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Slovak PM Fico's ally in tight presidential runoff with pro-west challenger

By Jan Lopatka

(Reuters) - Ivan Korcok, a pro-Western diplomat and former foreign minister, is hoping to ride a wave of support energised by his first-round victory to edge out government party candidate Peter Pellegrini in Slovakia's presidential election run-off on Saturday.

Korcok, 59, surprisingly won the first round two weeks ago over Pellegrini, 48, on pledges to be a counterbalance to the government of Robert Fico, which has taken a pro-Russian stance on Ukraine and launched reforms criticised for weakening the rule of law.

Final opinion polls ahead of a moratorium on polling showed a dead heat.

NMS agency poll for news website www.sme.sk on Wednesday showed Korcok leading 51.7% to 48.3%, while a poll by Focus agency for TV Markiza on Tuesday showed Pellegrini ahead with 50.8% to 49.2%.

"We will decide on Saturday whether we maintain a balance of powers or allow the government camp to also take the last constitutional post," Korcok said in a campaign video on Wednesday.

Slovak presidents do not have many executive powers, but can veto laws or challenge them in the constitutional court. They nominate constitutional court judges, which may become important in upcoming battles over Fico's reforms of criminal law that would dramatically ease punishments for corruption.

Presidents, like the outgoing pro-western liberal Zuzana Caputova who did not seek a second five-year term, also represent the country at various forums abroad.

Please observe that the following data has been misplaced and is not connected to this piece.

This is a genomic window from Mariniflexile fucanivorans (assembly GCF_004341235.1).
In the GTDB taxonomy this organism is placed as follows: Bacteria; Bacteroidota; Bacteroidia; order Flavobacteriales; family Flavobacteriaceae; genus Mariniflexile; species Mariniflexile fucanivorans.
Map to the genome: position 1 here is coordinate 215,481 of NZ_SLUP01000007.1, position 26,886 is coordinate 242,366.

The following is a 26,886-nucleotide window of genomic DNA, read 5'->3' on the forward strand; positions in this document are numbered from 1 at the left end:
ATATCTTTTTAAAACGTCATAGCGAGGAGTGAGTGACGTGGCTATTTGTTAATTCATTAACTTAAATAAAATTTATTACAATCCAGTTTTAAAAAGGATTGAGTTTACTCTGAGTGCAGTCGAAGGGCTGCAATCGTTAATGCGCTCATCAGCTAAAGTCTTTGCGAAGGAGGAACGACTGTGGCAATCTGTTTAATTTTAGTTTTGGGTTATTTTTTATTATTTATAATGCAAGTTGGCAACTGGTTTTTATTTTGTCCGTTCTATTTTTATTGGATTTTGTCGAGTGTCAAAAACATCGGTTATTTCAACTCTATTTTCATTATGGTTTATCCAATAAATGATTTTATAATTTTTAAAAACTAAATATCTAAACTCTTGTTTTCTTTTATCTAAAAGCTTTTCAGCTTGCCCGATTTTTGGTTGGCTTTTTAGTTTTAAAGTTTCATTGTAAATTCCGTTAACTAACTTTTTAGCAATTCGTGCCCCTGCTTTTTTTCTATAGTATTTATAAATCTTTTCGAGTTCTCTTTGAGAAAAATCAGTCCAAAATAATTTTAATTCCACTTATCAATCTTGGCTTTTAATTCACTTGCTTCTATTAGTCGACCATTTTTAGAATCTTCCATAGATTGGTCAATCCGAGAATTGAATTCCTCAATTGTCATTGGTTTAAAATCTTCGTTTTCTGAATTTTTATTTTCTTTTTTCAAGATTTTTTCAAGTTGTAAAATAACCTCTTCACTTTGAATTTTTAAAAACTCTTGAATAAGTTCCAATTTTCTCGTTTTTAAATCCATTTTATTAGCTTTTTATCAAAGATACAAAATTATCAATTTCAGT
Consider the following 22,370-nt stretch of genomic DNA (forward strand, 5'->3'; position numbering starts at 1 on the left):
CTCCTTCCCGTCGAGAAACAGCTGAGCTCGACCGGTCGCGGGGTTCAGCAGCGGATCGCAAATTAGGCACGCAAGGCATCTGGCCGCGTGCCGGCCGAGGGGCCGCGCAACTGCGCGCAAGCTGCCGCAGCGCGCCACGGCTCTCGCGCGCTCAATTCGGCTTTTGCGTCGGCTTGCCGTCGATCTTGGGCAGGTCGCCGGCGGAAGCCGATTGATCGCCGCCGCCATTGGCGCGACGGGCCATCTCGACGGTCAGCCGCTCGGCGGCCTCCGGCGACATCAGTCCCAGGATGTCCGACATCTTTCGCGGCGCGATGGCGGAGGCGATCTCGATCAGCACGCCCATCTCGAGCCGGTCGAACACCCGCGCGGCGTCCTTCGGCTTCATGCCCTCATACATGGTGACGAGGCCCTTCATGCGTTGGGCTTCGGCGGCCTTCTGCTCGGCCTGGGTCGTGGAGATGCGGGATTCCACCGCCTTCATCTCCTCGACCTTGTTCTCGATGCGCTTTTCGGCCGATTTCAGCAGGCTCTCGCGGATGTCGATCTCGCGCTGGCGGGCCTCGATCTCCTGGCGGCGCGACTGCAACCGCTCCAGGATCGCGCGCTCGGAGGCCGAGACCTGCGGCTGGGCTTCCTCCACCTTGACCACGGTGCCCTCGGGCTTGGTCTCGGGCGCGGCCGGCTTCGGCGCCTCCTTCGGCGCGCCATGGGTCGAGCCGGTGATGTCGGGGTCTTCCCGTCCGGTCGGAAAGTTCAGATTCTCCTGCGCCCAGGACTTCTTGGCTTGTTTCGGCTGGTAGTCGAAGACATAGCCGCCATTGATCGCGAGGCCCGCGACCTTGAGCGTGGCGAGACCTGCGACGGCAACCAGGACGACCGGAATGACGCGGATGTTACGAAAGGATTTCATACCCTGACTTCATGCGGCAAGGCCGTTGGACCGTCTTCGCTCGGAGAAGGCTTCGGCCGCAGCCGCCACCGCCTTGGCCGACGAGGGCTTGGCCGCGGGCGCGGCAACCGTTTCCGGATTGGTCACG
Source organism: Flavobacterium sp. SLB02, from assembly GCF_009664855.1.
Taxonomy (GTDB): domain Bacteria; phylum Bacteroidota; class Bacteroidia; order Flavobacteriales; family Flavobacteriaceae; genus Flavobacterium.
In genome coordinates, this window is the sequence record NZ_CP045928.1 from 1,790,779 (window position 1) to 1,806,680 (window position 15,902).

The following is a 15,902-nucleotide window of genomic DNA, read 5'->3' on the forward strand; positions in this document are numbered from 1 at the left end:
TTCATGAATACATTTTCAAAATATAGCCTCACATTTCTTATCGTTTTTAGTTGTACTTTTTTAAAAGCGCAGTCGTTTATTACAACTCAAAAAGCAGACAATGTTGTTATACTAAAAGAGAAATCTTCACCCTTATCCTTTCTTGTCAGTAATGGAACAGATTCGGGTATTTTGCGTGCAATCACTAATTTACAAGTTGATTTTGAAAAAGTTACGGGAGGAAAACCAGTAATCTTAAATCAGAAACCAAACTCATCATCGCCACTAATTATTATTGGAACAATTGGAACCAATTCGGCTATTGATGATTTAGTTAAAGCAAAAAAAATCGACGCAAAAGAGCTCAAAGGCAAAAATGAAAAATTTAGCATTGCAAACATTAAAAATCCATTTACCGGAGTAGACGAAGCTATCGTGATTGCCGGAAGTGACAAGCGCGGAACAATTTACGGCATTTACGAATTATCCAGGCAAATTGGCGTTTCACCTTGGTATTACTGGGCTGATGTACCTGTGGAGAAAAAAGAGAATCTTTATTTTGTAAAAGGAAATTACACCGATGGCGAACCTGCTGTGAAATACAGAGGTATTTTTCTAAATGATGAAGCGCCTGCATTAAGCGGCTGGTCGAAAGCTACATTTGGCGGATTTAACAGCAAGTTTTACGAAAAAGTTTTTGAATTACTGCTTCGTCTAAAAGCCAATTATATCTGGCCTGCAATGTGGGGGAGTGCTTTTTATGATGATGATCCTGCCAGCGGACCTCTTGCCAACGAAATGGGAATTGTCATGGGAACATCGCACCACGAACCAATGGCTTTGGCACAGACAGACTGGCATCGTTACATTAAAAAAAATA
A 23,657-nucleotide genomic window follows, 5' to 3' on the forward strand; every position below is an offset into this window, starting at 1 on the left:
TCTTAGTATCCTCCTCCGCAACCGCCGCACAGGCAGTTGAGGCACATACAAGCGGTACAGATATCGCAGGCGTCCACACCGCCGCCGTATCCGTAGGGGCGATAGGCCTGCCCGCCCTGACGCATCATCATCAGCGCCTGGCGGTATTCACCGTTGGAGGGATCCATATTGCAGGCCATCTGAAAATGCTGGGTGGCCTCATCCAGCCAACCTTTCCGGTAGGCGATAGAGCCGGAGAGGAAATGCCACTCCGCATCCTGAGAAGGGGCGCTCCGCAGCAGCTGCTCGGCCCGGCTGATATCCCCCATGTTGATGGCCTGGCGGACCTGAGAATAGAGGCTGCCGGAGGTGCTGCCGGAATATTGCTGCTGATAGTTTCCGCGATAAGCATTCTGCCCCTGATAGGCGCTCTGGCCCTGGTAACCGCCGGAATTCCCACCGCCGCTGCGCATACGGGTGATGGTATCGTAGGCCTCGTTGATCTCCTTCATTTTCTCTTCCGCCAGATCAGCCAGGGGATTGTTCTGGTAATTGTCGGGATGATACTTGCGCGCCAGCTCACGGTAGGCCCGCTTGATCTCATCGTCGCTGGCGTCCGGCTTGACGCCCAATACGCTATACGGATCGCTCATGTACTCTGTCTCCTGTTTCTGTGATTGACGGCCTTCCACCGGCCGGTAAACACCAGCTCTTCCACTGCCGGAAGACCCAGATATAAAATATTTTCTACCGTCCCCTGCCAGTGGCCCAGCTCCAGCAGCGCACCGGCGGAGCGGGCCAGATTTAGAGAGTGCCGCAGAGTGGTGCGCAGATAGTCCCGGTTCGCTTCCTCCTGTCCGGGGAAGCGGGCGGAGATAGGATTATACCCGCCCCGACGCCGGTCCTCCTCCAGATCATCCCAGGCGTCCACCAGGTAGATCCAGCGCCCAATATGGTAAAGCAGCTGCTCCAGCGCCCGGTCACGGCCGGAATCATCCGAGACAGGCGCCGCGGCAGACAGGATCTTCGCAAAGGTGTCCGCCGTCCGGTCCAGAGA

Pellegrini backed Fico's turn to what he calls "sovereign" foreign policy, meaning Slovakia remains an EU and NATO member but takes its own course in relations with Russia and others.

"Slovakia should not be merely a passive receiver of what is dictated in Washington and Brussels," Pellegrini said in a television debate on Tuesday.

Pellegrini said he promoted peace by favouring negotiations in neighbouring Ukraine instead of military aid. Ukraine and its allies say this would only lead to Russia's advantage on the battlefield.

Sociologist Michal Vasecka said Korcok represented an attempt to keep Slovakia aligned with Western allies, while a victory for Pellegrini would create a situation similar to the one which prevailed in Poland until last year, when nationalists PiS controlled both the government and the elected presidency.

"He may take a position against some excesses... but not stand up to Fico in key issues that may protect the rule of law," Vasecka said.

The independent Korcok was Slovakia's envoy to the EU and later ambassador to the United States, before taking the foreign ministry post in centre-right governments in 2021-2022.

At the time, Slovakia was a staunch ally of Ukraine, providing it air defence and fighter jets. Fico's cabinet halted official supplies after taking power.

Pellegrini, now speaker of parliament, was long-time ally of Fico, who hand-picked him to be prime minister after Fico was forced to resign amid public protests against corruption following the murder of an investigative journalist in 2018.

He later split off from Fico to set up his own party Hlas (Voice) as more centrist and liberal than Fico's populist-leftist SMER-SSD, but formed a government with Fico and nationalist SNS last October.

(Reporting by Jan Lopatka in Prague; Editing by Peter Graff)